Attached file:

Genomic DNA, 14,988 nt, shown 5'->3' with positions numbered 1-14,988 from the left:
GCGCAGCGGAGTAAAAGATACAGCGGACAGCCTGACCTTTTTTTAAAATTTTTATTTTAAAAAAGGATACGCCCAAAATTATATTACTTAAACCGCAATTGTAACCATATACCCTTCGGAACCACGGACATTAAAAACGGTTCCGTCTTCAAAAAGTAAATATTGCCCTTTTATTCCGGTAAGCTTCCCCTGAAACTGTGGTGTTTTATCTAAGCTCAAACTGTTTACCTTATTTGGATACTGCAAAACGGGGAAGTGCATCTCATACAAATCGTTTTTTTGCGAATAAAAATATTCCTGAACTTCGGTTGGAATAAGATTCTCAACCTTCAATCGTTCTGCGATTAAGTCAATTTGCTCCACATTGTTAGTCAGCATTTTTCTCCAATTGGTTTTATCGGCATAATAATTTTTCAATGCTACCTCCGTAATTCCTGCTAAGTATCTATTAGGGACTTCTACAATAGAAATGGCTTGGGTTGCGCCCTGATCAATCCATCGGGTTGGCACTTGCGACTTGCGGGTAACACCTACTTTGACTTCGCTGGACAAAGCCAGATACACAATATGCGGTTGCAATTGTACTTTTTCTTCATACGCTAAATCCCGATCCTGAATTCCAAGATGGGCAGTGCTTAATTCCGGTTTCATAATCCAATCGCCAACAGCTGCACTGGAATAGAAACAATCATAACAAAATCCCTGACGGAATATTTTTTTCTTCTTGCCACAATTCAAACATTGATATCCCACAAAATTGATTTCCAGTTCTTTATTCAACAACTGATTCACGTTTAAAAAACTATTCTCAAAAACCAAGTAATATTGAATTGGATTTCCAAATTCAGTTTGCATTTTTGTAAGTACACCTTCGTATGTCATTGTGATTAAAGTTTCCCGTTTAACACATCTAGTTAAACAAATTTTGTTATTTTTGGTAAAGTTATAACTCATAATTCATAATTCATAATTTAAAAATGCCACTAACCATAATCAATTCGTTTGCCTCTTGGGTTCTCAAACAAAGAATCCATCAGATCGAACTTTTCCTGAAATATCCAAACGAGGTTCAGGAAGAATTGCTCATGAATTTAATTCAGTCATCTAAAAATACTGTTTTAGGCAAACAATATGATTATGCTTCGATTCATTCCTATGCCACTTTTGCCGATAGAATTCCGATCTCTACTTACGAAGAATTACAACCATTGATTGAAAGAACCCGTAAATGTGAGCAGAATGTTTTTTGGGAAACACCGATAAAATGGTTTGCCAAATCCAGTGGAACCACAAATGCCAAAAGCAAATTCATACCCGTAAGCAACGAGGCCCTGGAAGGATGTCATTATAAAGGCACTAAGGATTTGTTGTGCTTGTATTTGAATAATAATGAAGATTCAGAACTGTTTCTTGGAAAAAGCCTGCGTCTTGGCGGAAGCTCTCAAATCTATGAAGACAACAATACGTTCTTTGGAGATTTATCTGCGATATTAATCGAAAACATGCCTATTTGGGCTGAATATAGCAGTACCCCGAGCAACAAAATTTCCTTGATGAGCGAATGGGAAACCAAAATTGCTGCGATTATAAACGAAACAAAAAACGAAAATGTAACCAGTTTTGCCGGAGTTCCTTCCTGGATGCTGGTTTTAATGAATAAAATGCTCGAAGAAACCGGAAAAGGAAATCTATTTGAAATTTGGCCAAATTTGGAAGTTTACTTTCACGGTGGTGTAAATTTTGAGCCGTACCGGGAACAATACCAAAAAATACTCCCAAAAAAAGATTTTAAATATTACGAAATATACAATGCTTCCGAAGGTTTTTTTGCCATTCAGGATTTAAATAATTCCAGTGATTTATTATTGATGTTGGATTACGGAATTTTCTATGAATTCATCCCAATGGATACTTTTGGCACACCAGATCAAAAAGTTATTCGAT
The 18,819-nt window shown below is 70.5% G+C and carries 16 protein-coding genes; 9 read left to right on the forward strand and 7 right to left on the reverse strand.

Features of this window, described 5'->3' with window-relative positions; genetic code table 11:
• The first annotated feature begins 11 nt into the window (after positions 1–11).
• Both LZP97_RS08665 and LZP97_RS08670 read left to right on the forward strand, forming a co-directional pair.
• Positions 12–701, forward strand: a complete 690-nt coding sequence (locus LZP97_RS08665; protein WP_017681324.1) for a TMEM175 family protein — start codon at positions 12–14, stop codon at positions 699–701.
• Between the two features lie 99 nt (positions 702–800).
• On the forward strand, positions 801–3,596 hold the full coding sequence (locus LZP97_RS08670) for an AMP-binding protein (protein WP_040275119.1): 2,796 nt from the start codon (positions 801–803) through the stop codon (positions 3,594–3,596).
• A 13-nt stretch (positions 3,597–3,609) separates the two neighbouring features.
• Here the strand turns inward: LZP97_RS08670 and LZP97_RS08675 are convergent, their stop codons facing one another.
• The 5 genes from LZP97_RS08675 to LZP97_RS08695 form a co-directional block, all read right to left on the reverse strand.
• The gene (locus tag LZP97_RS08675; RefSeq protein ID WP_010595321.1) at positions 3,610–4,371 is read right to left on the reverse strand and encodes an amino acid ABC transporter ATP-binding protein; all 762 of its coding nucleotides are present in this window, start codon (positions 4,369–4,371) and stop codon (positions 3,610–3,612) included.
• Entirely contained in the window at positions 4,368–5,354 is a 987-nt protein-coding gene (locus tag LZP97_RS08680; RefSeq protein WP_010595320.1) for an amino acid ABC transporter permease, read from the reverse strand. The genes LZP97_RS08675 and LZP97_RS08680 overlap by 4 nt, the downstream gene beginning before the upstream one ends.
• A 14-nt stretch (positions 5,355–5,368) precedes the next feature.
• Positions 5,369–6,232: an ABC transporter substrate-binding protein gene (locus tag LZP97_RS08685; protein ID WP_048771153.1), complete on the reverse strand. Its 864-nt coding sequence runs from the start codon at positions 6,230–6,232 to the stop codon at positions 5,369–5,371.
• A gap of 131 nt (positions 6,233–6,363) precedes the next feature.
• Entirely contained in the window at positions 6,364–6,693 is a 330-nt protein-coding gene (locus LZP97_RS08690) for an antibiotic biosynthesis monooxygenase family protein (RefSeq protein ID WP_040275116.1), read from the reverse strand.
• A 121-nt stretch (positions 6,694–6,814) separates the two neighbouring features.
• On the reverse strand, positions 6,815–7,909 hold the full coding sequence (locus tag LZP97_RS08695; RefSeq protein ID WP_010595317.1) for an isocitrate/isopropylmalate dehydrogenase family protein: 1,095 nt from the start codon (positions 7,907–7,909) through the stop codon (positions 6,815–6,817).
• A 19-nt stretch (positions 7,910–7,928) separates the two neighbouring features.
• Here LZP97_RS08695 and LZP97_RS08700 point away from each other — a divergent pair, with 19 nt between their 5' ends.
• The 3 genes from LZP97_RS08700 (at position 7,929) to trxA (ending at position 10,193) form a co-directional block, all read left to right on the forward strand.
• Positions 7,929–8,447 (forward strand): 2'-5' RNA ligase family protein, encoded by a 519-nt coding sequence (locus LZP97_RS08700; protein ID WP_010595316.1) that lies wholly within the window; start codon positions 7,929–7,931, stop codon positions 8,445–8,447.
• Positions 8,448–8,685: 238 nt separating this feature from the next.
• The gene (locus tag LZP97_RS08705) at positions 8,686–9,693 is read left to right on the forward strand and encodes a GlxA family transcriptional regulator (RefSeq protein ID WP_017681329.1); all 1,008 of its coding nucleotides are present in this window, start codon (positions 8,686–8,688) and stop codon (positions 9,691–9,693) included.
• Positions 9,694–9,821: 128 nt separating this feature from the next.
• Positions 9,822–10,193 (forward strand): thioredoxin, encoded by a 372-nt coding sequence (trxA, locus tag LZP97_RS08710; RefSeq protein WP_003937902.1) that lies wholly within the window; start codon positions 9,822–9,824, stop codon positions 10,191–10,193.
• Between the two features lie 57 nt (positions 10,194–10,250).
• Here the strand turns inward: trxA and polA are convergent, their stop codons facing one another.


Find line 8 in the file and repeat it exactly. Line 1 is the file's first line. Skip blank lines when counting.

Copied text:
• Between the two features lie 99 nt (positions 702–800).